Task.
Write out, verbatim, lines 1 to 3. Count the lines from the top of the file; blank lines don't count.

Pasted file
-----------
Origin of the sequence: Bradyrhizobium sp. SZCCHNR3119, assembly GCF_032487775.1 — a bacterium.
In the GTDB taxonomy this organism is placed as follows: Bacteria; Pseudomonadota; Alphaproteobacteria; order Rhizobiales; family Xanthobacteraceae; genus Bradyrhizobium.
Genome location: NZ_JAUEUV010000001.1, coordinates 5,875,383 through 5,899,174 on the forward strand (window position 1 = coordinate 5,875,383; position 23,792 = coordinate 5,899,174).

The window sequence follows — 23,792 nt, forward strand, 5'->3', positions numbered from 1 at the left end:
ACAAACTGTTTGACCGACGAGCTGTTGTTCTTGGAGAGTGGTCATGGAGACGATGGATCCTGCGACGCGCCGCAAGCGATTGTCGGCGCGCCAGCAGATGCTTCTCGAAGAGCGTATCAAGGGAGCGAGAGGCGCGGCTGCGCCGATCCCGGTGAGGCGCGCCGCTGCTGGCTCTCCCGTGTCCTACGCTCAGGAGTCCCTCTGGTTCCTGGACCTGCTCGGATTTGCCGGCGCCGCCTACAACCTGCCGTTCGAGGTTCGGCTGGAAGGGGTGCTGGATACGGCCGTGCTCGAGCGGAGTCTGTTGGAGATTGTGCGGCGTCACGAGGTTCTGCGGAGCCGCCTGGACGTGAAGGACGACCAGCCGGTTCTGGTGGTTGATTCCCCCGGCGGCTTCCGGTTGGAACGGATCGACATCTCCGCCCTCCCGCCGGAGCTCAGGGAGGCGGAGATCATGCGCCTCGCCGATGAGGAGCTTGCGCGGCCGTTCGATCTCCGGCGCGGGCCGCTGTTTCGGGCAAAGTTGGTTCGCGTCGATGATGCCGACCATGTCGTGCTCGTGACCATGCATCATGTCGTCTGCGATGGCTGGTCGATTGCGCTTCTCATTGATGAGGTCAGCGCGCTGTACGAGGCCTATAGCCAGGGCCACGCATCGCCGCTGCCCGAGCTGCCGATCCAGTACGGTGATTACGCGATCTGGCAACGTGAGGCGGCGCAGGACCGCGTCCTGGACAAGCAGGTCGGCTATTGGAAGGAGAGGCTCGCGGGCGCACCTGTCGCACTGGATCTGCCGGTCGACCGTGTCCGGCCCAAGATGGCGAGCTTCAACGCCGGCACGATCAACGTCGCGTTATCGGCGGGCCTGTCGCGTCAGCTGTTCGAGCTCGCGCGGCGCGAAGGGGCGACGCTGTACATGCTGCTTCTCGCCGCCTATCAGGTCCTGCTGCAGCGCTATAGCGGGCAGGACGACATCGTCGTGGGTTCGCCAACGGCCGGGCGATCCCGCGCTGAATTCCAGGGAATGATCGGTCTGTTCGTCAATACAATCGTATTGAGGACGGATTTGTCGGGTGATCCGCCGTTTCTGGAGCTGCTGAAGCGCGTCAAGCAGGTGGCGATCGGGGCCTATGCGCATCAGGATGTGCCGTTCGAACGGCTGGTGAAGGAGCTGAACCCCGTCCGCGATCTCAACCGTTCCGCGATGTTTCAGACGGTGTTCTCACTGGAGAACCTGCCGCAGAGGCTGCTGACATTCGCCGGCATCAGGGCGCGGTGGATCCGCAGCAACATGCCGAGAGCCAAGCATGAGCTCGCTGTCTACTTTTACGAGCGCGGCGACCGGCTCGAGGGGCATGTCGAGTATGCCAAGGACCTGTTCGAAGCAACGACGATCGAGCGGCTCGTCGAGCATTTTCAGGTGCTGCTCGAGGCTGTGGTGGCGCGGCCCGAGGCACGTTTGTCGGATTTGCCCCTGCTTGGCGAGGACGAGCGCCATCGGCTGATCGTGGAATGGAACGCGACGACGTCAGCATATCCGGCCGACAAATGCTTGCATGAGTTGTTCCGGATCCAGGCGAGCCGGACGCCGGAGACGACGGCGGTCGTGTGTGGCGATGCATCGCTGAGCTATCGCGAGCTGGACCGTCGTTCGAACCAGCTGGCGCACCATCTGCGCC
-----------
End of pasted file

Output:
Origin of the sequence: Bradyrhizobium sp. SZCCHNR3119, assembly GCF_032487775.1 — a bacterium.
In the GTDB taxonomy this organism is placed as follows: Bacteria; Pseudomonadota; Alphaproteobacteria; order Rhizobiales; family Xanthobacteraceae; genus Bradyrhizobium.
Genome location: NZ_JAUEUV010000001.1, coordinates 5,875,383 through 5,899,174 on the forward strand (window position 1 = coordinate 5,875,383; position 23,792 = coordinate 5,899,174).